Kage Baker liked to drift slowly into the new year. Ideally, the resumption of spinning – round the Earth’s axis, round the sun, round whatever business was top of the list to be seen to – could be made gradually, with dignity and ponderous grace: like an ocean liner coming into dock, she used to say.
What the world generally imposes on us, though, is more like a Carnival Cruise – that modern successor to slavers and plague ships – careening onto some reef in its death throes. That first week or two back at a desk job is notorious for disasters and catastrophes, as the amount of crap your co-workers hid in their bottom drawers ripens, decays and becomes obvious … Kage hated the the first part of January. And unless you are among that happy crew of ne’er-do-wells who leaves their garbage for after the New Year, I bet most of you, Dear Readers, do as well.
Despite all the insecurities and terrors of being self-employed – especially as a writer, the gods save us all – the freedom from the deathly cycles of the office was Paradise for Kage. It took her a few tries to make working from home work completely; there were some years when she still had to march into what she called the pink-collar ghetto at least part time. But freedom became hers for longer and longer periods of time. She achieved her goal years before retirement age, which was what she had planned; she could make her living from her desk, looking out the window at the sea.
Her ultimate goal was to make both our livings doing that. She came damned close, too. Another year of health and her inhuman pace of writing, and I too could have stayed at home as Kage’s own office staff. That was our plan, anyway. And with the way the American economy has been behaving these last 20 years, it wasn’t the worst retirement plan I’ve heard. It almost worked.
Kage, not too surprisingly, was cleverer than Congress.
When she became aware that her last New Year was coming – the last horizon over which to march out of the winter dark into light – she set about making sure the plan would work for me in her absence. She sent me home to Los Angeles, where Kimberly could keep an eye on me. She drilled me night and day on story ideas, told me where to find her notes: what she could remember of them, anyway; I’m still finding take out Chinese menus and old green pages torn from legal pads in various boxes, on which Ermenwyr or Joseph cavort in unlikely heroism … she made me haul out my own writing, laid away 30 years and more, to renew my interest. Or at least to frighten me into improving it.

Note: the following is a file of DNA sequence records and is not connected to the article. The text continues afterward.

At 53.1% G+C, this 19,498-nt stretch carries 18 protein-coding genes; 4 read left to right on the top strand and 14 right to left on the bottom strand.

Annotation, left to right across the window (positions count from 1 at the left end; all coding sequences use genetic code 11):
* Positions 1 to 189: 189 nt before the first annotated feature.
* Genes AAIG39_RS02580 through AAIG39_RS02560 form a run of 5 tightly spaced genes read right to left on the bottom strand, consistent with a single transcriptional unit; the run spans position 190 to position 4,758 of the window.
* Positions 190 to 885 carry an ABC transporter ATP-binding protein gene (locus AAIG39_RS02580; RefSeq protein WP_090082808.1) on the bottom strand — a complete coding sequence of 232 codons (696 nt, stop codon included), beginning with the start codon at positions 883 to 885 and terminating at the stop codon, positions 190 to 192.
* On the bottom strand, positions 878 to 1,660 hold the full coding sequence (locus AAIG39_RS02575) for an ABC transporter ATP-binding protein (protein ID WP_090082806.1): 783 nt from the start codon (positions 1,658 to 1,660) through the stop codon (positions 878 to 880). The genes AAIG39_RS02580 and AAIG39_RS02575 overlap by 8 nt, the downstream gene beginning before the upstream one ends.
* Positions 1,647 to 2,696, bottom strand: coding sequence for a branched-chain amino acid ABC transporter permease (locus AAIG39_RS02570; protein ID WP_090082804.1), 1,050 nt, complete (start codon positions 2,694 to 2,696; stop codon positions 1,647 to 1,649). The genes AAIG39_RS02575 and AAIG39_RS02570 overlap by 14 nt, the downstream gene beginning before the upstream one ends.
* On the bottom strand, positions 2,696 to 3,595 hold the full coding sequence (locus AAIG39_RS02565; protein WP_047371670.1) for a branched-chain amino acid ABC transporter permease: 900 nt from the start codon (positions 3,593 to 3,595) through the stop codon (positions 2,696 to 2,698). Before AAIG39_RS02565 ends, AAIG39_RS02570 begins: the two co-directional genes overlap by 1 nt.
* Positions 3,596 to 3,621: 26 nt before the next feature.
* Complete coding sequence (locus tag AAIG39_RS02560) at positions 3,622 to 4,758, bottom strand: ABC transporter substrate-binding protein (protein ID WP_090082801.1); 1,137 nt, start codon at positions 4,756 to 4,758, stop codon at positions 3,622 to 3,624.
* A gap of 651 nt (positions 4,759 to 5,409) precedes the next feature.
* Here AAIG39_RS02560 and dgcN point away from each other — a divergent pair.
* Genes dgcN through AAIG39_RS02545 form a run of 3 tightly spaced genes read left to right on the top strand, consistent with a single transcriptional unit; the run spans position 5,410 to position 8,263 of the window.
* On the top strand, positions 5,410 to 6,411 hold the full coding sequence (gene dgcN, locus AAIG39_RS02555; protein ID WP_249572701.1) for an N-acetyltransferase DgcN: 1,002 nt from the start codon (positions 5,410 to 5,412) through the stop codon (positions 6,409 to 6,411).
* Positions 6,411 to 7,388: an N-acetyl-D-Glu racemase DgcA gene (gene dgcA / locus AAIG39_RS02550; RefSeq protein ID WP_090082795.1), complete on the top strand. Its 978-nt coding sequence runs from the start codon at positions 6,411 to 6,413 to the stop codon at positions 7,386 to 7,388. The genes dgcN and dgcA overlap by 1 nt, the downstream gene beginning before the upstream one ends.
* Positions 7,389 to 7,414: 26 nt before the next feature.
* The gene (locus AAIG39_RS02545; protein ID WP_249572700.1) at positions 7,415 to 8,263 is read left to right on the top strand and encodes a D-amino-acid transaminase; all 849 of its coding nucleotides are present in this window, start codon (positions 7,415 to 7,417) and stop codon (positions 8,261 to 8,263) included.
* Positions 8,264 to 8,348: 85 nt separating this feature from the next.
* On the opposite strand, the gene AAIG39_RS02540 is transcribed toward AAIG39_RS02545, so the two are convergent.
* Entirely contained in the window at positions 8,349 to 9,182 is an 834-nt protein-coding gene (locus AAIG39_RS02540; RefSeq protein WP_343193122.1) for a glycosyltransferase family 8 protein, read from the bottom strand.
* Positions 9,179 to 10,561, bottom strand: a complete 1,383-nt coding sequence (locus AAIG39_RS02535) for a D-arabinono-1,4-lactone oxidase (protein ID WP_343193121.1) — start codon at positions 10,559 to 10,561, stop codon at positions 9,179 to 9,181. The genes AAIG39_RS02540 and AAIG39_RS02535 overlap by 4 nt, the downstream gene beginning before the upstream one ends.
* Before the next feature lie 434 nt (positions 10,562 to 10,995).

“You can write,” she told me fiercely. “And you will. I order it.”
Kage never took No for an answer. I never found a way to say it to her, either.
So, here I am. Another New Year has passed, in a slowing blur of coloured lights and mirrors: the dark heart of winter has frozen Time in place for a while right now, and it’s very slowly resuming its gyre. Which is just the way Kage liked it.
It will be 4 years since her death at the end of this month. Things aren’t going quite as I expected. This year has been the hardest yet for me, just when I thought I was getting better. It turns out that looking round with a suddenly clear head, I am appalled and staggering with the blow of her loss.
Hell of a way to run things, I fear. I think, though, that if I am sliding backwards from time to time, it’s only 11 inches for every foot I advance. That’s progress. Sort of.
And hey – I’m freer than I’ve ever been; and if creativity is slower for me than for Kage with her mind like a chest of sky rockets. that’s just the way it goes. The ideas continue. The writing goes on. I’m already booked into one Con for this year, and the newest books continue to get good reviews and sales. I’ve been in my pajamas since Christmas Eve, and I can stay in them until 12th Night tomorrow if I want to. (And I will. They’re new blue polar fleece, with snowflakes on. Ubercool.)
I’m making my living, working from my desk and looking out the window at the mountains. I’m surviving.